DEAR MIKE: We recently got a small dog and we keep him in the back yard. The problem is that he is able to squeeze through the bars of the wrought-iron gate on the side of the house. Some of the neighbors have installed a mesh across their gates to prevent their dogs from escaping. How can I go about this project? -- Nate A.
DEAR NATE: I think the easiest solution is to feed your dog more food. Although it may take longer, you won't kill an hour of your weekend.
A while back I was doing some painting in the back yard of a customer's house. Assigned to patrol that back yard was a pit bull named Moses. I would peek over the gate and whistle and if Moses was there he would come barreling around the corner.
Well, one time ol' Moses decided to play possum. I whistled and no Moses. Thinking he was locked up inside the house, I confidently opened the gate and grabbed the paint. As I turned the corner I saw Moses on the other side of the pool. Then I realized how he got his name. I swear Moses ran across the pool to come get me. I made it through the gate and the mesh prevented his saliva from drenching the back of my shoes.
You can buy pet screening or mesh at a home center for less than $20 and you can choose from a few different colors. If you have an extra large gate, you may have to buy a few pieces. This mesh will also offer some privacy from the street, as the holes are quite small.
Be careful with this stuff because the edges are sharp. Use tin snips to cut the mesh. After you cut the sheet to fit your gate, the edges are downright dangerous.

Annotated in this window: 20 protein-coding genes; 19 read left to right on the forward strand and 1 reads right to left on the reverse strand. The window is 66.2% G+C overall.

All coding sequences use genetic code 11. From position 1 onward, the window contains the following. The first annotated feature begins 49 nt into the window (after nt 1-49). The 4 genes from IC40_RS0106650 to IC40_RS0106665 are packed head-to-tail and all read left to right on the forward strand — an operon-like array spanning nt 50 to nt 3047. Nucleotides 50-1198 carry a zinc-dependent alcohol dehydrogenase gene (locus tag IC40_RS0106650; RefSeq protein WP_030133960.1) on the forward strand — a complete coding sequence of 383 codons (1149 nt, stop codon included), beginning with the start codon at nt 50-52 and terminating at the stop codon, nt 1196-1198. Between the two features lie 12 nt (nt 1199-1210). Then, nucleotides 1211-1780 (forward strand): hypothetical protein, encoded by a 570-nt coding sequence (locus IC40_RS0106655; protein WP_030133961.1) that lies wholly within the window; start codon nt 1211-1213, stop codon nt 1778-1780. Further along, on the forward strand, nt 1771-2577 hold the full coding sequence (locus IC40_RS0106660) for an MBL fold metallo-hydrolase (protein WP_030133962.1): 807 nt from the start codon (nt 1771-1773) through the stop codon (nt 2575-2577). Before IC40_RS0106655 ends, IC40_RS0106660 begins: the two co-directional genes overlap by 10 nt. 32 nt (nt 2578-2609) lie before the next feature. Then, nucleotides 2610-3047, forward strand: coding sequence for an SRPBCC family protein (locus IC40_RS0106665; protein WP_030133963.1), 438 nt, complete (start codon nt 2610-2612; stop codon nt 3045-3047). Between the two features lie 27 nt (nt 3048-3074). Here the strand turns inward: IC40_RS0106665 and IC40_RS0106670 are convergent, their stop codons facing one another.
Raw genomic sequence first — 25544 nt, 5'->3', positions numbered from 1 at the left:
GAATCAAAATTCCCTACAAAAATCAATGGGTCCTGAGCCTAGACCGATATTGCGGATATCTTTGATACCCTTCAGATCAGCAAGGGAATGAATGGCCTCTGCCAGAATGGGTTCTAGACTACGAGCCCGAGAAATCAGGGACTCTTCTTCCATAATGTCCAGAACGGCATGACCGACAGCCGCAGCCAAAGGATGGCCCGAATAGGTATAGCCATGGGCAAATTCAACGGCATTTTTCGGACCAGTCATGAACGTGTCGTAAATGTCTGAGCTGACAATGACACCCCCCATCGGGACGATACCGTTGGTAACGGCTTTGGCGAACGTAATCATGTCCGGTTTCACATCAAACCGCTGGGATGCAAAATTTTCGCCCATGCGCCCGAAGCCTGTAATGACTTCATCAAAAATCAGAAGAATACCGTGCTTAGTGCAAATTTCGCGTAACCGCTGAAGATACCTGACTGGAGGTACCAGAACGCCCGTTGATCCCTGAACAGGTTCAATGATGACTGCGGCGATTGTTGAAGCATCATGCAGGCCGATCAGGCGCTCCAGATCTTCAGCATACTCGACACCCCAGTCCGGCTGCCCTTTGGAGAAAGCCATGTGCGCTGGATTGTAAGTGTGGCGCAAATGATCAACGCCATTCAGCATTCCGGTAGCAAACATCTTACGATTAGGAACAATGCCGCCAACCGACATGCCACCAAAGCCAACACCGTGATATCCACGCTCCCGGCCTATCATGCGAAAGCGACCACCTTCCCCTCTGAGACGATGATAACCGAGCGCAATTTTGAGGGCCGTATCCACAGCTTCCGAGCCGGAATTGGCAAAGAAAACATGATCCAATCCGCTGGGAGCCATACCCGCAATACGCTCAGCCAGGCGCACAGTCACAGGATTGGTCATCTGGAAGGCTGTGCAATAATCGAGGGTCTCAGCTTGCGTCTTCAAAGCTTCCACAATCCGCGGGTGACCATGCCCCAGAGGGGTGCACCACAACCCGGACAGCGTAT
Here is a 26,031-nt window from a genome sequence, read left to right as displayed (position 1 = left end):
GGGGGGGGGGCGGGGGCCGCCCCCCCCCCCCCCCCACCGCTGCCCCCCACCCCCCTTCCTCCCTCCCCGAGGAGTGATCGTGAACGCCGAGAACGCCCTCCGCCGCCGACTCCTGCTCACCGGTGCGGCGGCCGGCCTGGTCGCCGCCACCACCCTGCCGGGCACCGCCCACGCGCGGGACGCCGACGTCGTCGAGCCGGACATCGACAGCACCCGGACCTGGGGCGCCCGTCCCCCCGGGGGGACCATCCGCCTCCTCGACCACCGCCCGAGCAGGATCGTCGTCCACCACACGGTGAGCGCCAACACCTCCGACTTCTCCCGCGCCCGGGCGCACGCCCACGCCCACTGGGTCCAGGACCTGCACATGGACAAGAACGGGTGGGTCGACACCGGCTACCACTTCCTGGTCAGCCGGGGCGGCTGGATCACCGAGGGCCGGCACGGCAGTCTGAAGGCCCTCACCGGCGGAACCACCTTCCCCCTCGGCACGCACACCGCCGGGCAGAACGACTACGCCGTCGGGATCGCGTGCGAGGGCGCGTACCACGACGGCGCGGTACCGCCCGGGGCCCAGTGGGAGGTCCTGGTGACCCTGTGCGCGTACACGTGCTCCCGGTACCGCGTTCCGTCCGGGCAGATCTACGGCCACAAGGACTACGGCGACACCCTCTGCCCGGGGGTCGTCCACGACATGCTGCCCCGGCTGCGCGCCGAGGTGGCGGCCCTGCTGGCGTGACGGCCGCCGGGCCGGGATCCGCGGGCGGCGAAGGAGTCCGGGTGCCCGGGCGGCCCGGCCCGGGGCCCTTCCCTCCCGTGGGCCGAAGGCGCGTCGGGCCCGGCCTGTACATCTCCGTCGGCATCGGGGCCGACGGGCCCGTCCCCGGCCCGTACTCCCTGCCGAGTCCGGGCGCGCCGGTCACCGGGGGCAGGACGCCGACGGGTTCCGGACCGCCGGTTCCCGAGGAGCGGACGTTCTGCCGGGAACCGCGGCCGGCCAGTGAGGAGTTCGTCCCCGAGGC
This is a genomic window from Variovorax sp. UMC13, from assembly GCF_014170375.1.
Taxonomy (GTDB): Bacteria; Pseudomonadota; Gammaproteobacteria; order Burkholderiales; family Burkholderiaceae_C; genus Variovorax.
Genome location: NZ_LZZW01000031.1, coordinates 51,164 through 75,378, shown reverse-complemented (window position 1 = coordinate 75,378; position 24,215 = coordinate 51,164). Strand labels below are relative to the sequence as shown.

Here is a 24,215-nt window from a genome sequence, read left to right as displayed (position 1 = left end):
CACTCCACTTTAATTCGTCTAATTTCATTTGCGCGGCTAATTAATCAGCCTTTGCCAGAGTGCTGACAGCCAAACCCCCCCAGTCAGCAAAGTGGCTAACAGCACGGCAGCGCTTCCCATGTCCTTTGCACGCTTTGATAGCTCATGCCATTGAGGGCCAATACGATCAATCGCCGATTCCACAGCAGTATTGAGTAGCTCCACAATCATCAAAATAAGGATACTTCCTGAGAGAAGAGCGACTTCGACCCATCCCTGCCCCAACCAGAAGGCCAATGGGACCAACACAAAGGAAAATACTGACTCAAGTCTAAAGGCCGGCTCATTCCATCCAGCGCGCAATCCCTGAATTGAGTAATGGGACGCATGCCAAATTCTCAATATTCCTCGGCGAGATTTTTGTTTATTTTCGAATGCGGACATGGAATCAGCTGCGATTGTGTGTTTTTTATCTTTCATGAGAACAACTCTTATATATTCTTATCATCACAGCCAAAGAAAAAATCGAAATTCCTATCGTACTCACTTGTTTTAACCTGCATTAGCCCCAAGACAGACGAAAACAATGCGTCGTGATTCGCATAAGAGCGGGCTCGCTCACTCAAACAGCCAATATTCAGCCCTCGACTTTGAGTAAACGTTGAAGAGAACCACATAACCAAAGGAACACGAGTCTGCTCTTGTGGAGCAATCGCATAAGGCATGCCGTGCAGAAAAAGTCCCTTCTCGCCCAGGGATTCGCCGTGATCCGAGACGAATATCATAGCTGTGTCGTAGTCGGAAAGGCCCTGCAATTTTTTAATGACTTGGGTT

You have a choice either to precut the mesh and screw it on the gate, or screw it on the gate first and then cut around the gate. If you choose to cut around the gate, as you cut, the mesh will have the tendency to curl, which may cut you or Fido.
Either way, you may want to wear heavy leather gloves when you handle it. A must for this job is a drill driver fitted with a Phillips head bit.
You need self-tapping, pancake-head, galvanized screws, which eliminate the need to predrill a pilot hole into the gate. Self-tapping screws cut a hole as they hold the surfaces together. Some mesh comes roughly 36 inches wide by 72 inches in length, so you will need to cut it before you hold it up to the gate.
Use clamps to hold the mesh to the top of the gate, but cover the jaws with wood scraps or something that won't scratch the paint. Once you have it in position, put a screw in the drill and hold it up to one of the holes in the mesh. Choose either the upper left or upper right corner of the gate and not too close to the edge.
Start slowly until the screw starts to cut into the gate and stop when the screw head holds the mesh snug to the gate. Align the rest of the mesh to cover the gate and add screws about every 8 inches along the top of the gate. Remove the clamps and continue down the gate making the bottom the last section to screw together.
If the interior bars of the gate allow, screw the mesh to them as well, otherwise every time the gate closes the mesh will bang against these bars.
If the gap between the sides of the gate and the wall are so large that Fido can fit through, you can screw a piece of angle iron to the gate, effectively widening the gate. This goes for the bottom of the gate as well. Just spray some paint on these parts to protect them from the weather.